City seeks exit from Kyrene Road mess The Chandler Arizonan

City seeks exit from Kyrene Road mess

City seeks exit from Kyrene Road mess
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By Kevin Reagan
Arizonan Staff Writer

The city of Chandler is studying potential road improvements for a section of Kyrene Road prone to traffic congestion and accidents.

Aztec Engineering Group will be paid $207,000 to examine traffic patterns over the next six months on the portion of Kyrene Road running from Chandler Boulevard to the Loop 202 freeway.

This stretch is notorious for backed-up traffic along the freeway’s off-ramps, said Andrew Goh, the city’s engineer for capital projects.

So, this study will consider the feasibility of adding more routes and lanes to this region.

“The goal is to solve the congestion issue,” Goh said.

Commuters coming to Chandler in the mornings have likely sat in traffic at the Kyrene Road exit, since it’s often the only place for motorists to get off the freeway between the Interstate 10 and Loop 101 interchanges.

The lack of exits in this area caused a major disruption last October after several motorists tried using an on-ramp to get off the Loop 202 instead of waiting to reach the Kyrene off-ramp.

Surveillance cameras captured rows of cars driving in the wrong direction and coming close to hitting oncoming traffic.

Aztec’s study will provide at least three improvement alternatives, one of which will include a “no-build” option.

The study’s findings will probably recommend widening roads, Goh added, which may pose a challenge for the city since Kyrene Road is mostly surrounded by businesses and homes.

Cities often have to acquire private property to execute road improvements, which can turn into a lengthy legal process involving a city’s right to invoke its eminent domain privilege.

Any type of widening project in Chandler can be difficult, Goh said, and will require careful planning to ensure it won’t cause too much disruption.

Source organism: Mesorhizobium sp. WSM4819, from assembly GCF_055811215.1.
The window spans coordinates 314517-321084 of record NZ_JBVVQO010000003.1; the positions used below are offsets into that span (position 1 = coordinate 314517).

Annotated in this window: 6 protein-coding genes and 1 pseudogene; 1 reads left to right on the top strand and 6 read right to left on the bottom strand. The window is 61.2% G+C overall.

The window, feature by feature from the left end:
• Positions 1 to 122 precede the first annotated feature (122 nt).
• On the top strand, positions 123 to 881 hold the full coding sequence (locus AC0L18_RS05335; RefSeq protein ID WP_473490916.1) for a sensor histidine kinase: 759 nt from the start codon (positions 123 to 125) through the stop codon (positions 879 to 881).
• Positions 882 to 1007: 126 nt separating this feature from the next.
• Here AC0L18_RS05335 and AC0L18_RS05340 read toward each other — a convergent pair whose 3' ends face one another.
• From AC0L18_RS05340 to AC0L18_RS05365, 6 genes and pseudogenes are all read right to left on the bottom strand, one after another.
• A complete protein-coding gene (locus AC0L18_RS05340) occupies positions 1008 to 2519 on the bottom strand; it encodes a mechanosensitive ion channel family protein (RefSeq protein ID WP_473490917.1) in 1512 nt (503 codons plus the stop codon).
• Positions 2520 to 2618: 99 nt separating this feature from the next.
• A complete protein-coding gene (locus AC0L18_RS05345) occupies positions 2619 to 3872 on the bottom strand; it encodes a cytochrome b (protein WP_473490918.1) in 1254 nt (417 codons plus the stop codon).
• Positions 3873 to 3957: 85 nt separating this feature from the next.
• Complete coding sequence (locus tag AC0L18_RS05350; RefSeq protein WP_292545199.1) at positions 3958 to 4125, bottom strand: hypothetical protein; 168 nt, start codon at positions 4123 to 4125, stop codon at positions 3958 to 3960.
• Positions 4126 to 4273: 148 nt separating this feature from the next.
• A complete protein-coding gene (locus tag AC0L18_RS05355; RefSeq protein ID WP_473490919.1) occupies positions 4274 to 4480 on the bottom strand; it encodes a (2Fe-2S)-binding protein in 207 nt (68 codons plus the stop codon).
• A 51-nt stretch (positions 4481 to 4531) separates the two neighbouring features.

Chandler’s newly updated Transportation Master Plan recommends building another frontage lane at the Kyrene Road interchange in order to relieve traffic on the Loop 202.

This type of improvement is estimated to cost $14 million and widening Kyrene Road from four lanes to six could cost up to $18 million.

If the city were to make any road improvements, Goh said it would still need to receive authorization from the council or obtain grant funding from a federal agency.

Several road improvements in Maricopa County are funded through a half-cent sales tax that expires in 2025.

In addition to traffic, Kyrene Road has been singled out as an area with a high occurrence of car accidents.

The Kyrene Road and Chandler Boulevard intersection has previously been ranked as the city’s sixth most dangerous intersection for traffic collisions.

Between 2013 and 2017, this intersection logged 182 collisions and had a daily car volume of 58,160 vehicles.

Chandler Boulevard and Alma School Road had 255 accidents during this five-year period – placing it at the top spot in the city’s 10 most dangerous intersections.

But the number of annual accidents in the Chandler Boulevard-Alma School Road area has dropped in recent years. The Chandler Police Department reported only 19 accidents at the intersection in 2018.

This drastic reduction in accidents could be attributed to intersection improvements done by the city over the last couple years.

In 2016, the Chandler City Council authorized spending millions on adding right-turn lanes in all directions at the Chandler Boulevard-Alma School intersection.

It’s one of several intersection improvements done by the city since Chandler’s population started growing rapidly during the early 2000s.

Starting in 2001, the city began a series of projects to improve capacity at various intersections across northern Chandler.

City data shows traffic collisions dropped at each of these intersections in the years following the road improvements.

The city’s Public Works Departments is in the process of designing improvements for more of Chandler’s roadways. Goh said portions of Alma School, Ocotillo, and Cooper roads are all under review for infrastructure enhancements.

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